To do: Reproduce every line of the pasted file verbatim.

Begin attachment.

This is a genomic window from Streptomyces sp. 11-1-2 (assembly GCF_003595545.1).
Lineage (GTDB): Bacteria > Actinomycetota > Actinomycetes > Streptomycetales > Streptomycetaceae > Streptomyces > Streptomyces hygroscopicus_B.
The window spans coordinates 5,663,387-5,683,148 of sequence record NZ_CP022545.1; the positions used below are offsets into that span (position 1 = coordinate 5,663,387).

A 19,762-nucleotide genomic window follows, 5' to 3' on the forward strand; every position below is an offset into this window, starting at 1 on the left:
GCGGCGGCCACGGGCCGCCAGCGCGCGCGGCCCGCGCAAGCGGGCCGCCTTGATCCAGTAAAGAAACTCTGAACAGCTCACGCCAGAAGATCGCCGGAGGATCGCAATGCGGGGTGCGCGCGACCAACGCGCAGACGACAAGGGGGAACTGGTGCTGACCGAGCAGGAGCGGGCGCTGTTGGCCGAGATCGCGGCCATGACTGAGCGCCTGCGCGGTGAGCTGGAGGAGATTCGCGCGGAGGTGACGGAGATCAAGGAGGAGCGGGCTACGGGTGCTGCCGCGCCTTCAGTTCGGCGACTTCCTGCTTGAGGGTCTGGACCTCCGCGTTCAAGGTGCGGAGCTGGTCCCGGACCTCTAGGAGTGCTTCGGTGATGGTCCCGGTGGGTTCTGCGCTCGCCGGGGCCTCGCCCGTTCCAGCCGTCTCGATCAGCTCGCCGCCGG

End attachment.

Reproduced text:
This is a genomic window from Streptomyces sp. 11-1-2 (assembly GCF_003595545.1).
Lineage (GTDB): Bacteria > Actinomycetota > Actinomycetes > Streptomycetales > Streptomycetaceae > Streptomyces > Streptomyces hygroscopicus_B.
The window spans coordinates 5,663,387-5,683,148 of sequence record NZ_CP022545.1; the positions used below are offsets into that span (position 1 = coordinate 5,663,387).

A 19,762-nucleotide genomic window follows, 5' to 3' on the forward strand; every position below is an offset into this window, starting at 1 on the left:
GCGGCGGCCACGGGCCGCCAGCGCGCGCGGCCCGCGCAAGCGGGCCGCCTTGATCCAGTAAAGAAACTCTGAACAGCTCACGCCAGAAGATCGCCGGAGGATCGCAATGCGGGGTGCGCGCGACCAACGCGCAGACGACAAGGGGGAACTGGTGCTGACCGAGCAGGAGCGGGCGCTGTTGGCCGAGATCGCGGCCATGACTGAGCGCCTGCGCGGTGAGCTGGAGGAGATTCGCGCGGAGGTGACGGAGATCAAGGAGGAGCGGGCTACGGGTGCTGCCGCGCCTTCAGTTCGGCGACTTCCTGCTTGAGGGTCTGGACCTCCGCGTTCAAGGTGCGGAGCTGGTCCCGGACCTCTAGGAGTGCTTCGGTGATGGTCCCGGTGGGTTCTGCGCTCGCCGGGGCCTCGCCCGTTCCAGCCGTCTCGATCAGCTCGCCGCCGG